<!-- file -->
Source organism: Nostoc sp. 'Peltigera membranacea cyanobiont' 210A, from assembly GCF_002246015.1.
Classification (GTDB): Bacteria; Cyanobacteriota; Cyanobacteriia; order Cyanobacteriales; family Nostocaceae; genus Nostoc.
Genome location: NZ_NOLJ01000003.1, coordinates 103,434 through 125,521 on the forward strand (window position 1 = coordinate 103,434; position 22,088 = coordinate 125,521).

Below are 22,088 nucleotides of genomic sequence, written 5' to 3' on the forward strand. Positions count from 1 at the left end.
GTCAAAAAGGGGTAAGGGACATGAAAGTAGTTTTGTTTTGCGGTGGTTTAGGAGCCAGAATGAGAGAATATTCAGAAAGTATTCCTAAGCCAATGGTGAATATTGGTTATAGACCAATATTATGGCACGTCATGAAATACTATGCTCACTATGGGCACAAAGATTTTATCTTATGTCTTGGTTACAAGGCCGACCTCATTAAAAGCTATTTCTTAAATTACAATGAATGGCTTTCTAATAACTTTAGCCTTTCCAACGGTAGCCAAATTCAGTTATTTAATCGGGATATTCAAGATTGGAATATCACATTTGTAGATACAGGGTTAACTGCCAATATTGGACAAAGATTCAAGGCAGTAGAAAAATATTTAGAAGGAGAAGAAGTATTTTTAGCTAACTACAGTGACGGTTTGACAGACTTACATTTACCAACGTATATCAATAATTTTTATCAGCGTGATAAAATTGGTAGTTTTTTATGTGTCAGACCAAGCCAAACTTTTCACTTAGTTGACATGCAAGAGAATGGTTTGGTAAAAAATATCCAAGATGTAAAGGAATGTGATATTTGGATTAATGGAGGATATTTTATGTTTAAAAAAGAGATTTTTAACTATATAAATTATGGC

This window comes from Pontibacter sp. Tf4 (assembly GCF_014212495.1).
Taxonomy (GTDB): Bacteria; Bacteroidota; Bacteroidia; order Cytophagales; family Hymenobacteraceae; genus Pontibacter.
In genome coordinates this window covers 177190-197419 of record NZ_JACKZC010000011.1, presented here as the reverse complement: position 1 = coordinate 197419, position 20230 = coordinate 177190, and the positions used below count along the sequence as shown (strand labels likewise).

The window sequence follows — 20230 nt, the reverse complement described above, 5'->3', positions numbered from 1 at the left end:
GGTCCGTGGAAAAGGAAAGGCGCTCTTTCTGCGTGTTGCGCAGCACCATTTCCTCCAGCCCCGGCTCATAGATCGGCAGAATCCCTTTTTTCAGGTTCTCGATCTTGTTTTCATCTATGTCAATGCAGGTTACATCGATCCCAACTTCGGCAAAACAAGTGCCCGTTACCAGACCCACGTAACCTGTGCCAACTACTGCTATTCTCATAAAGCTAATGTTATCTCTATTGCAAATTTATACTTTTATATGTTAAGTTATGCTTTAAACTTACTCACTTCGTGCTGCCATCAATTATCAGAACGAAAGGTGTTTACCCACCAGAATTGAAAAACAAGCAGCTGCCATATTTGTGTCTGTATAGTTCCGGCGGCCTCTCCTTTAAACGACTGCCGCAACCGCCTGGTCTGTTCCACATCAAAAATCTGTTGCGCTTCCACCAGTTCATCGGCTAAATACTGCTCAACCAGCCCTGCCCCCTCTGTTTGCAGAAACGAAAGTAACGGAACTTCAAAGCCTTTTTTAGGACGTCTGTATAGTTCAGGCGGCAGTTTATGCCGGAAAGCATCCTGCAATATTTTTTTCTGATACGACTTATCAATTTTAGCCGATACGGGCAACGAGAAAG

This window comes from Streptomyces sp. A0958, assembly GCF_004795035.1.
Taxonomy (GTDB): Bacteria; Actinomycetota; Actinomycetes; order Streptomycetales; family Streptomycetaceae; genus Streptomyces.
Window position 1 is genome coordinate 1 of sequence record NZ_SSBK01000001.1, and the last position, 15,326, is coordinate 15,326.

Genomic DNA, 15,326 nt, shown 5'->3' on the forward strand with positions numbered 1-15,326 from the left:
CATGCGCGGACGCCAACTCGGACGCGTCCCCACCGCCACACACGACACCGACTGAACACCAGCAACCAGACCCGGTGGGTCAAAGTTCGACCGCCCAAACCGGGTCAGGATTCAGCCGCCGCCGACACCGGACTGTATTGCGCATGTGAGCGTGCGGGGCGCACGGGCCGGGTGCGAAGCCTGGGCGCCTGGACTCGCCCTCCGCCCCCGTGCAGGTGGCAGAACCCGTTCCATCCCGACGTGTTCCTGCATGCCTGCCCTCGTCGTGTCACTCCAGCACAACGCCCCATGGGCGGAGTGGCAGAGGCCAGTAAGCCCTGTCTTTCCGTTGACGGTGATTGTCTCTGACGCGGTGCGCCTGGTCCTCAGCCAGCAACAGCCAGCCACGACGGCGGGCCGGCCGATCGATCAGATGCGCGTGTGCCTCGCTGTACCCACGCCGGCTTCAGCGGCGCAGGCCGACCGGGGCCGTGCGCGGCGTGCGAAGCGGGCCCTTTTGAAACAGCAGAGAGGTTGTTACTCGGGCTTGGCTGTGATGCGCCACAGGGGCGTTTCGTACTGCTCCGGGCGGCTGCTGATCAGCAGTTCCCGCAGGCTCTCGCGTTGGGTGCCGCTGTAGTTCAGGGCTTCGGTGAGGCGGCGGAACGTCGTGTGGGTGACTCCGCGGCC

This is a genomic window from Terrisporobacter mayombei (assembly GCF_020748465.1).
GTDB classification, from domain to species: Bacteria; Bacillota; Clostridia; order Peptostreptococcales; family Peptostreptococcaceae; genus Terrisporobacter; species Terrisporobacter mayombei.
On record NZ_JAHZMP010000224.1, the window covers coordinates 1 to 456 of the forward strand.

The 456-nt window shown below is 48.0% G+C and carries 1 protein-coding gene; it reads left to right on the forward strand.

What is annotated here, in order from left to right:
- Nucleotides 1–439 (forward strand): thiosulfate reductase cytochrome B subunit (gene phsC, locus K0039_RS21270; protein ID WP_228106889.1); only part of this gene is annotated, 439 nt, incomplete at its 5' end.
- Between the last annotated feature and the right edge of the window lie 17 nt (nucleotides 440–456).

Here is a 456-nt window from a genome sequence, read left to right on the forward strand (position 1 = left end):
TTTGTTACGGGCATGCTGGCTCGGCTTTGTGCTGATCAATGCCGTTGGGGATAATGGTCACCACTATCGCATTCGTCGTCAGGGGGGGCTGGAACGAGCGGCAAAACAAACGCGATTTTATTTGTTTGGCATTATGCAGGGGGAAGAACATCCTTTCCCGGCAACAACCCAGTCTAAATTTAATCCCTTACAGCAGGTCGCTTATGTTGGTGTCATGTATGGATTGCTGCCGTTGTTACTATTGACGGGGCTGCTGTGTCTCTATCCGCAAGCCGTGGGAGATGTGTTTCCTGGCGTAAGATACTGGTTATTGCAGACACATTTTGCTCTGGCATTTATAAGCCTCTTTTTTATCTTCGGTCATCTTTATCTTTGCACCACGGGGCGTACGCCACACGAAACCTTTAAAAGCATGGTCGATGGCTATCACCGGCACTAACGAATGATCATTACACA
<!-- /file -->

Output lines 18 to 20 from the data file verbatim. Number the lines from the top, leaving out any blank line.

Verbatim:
On record NZ_JAHZMP010000224.1, the window covers coordinates 1 to 456 of the forward strand.

The 456-nt window shown below is 48.0% G+C and carries 1 protein-coding gene; it reads left to right on the forward strand.

What is annotated here, in order from left to right: